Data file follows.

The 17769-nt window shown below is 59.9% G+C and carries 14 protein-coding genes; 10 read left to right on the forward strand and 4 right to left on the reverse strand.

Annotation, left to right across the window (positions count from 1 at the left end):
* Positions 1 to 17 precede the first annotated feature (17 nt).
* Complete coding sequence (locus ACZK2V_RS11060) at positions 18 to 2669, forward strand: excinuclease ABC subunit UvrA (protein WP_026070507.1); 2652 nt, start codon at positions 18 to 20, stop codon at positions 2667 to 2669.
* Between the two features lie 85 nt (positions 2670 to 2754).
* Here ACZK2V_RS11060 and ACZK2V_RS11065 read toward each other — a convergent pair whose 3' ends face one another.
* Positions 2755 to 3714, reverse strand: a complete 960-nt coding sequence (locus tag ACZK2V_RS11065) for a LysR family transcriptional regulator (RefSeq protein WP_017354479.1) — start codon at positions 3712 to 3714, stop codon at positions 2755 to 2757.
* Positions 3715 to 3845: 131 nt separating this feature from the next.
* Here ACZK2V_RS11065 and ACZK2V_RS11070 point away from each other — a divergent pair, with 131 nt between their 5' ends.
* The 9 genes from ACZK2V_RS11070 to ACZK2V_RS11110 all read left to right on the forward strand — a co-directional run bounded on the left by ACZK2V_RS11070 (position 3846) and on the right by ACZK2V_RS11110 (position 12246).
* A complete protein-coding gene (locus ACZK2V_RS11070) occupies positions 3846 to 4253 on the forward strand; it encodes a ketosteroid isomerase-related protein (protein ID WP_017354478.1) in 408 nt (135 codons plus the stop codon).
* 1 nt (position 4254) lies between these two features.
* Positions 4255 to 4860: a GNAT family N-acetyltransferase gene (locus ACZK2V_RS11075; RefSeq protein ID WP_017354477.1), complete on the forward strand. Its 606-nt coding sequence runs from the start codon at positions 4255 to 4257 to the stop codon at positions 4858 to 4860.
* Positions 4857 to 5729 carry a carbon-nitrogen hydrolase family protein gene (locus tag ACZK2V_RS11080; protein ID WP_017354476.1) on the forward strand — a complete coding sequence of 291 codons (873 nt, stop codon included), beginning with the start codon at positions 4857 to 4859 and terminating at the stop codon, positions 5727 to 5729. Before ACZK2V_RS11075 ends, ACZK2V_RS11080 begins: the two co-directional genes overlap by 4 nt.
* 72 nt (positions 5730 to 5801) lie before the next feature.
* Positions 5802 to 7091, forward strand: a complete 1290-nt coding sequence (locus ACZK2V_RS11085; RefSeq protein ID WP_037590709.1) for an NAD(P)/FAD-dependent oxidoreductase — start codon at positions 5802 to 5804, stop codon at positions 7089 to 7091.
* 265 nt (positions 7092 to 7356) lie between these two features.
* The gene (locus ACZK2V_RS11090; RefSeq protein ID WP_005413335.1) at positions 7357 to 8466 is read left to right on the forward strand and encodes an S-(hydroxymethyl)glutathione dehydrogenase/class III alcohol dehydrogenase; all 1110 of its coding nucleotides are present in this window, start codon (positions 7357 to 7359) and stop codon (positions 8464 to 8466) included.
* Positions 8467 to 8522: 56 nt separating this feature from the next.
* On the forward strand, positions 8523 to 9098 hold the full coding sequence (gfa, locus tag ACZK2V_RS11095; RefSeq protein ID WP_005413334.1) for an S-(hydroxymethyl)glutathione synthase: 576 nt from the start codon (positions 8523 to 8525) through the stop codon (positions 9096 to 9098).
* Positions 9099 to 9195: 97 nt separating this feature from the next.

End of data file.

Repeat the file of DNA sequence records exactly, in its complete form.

The 17769-nt window shown below is 59.9% G+C and carries 14 protein-coding genes; 10 read left to right on the forward strand and 4 right to left on the reverse strand.

Annotation, left to right across the window (positions count from 1 at the left end):
* Positions 1 to 17 precede the first annotated feature (17 nt).
* Complete coding sequence (locus ACZK2V_RS11060) at positions 18 to 2669, forward strand: excinuclease ABC subunit UvrA (protein WP_026070507.1); 2652 nt, start codon at positions 18 to 20, stop codon at positions 2667 to 2669.
* Between the two features lie 85 nt (positions 2670 to 2754).
* Here ACZK2V_RS11060 and ACZK2V_RS11065 read toward each other — a convergent pair whose 3' ends face one another.
* Positions 2755 to 3714, reverse strand: a complete 960-nt coding sequence (locus tag ACZK2V_RS11065) for a LysR family transcriptional regulator (RefSeq protein WP_017354479.1) — start codon at positions 3712 to 3714, stop codon at positions 2755 to 2757.
* Positions 3715 to 3845: 131 nt separating this feature from the next.
* Here ACZK2V_RS11065 and ACZK2V_RS11070 point away from each other — a divergent pair, with 131 nt between their 5' ends.
* The 9 genes from ACZK2V_RS11070 to ACZK2V_RS11110 all read left to right on the forward strand — a co-directional run bounded on the left by ACZK2V_RS11070 (position 3846) and on the right by ACZK2V_RS11110 (position 12246).
* A complete protein-coding gene (locus ACZK2V_RS11070) occupies positions 3846 to 4253 on the forward strand; it encodes a ketosteroid isomerase-related protein (protein ID WP_017354478.1) in 408 nt (135 codons plus the stop codon).
* 1 nt (position 4254) lies between these two features.
* Positions 4255 to 4860: a GNAT family N-acetyltransferase gene (locus ACZK2V_RS11075; RefSeq protein ID WP_017354477.1), complete on the forward strand. Its 606-nt coding sequence runs from the start codon at positions 4255 to 4257 to the stop codon at positions 4858 to 4860.
* Positions 4857 to 5729 carry a carbon-nitrogen hydrolase family protein gene (locus tag ACZK2V_RS11080; protein ID WP_017354476.1) on the forward strand — a complete coding sequence of 291 codons (873 nt, stop codon included), beginning with the start codon at positions 4857 to 4859 and terminating at the stop codon, positions 5727 to 5729. Before ACZK2V_RS11075 ends, ACZK2V_RS11080 begins: the two co-directional genes overlap by 4 nt.
* 72 nt (positions 5730 to 5801) lie before the next feature.
* Positions 5802 to 7091, forward strand: a complete 1290-nt coding sequence (locus ACZK2V_RS11085; RefSeq protein ID WP_037590709.1) for an NAD(P)/FAD-dependent oxidoreductase — start codon at positions 5802 to 5804, stop codon at positions 7089 to 7091.
* 265 nt (positions 7092 to 7356) lie between these two features.
* The gene (locus ACZK2V_RS11090; RefSeq protein ID WP_005413335.1) at positions 7357 to 8466 is read left to right on the forward strand and encodes an S-(hydroxymethyl)glutathione dehydrogenase/class III alcohol dehydrogenase; all 1110 of its coding nucleotides are present in this window, start codon (positions 7357 to 7359) and stop codon (positions 8464 to 8466) included.
* Positions 8467 to 8522: 56 nt separating this feature from the next.
* On the forward strand, positions 8523 to 9098 hold the full coding sequence (gfa, locus tag ACZK2V_RS11095; RefSeq protein ID WP_005413334.1) for an S-(hydroxymethyl)glutathione synthase: 576 nt from the start codon (positions 8523 to 8525) through the stop codon (positions 9096 to 9098).
* Positions 9099 to 9195: 97 nt separating this feature from the next.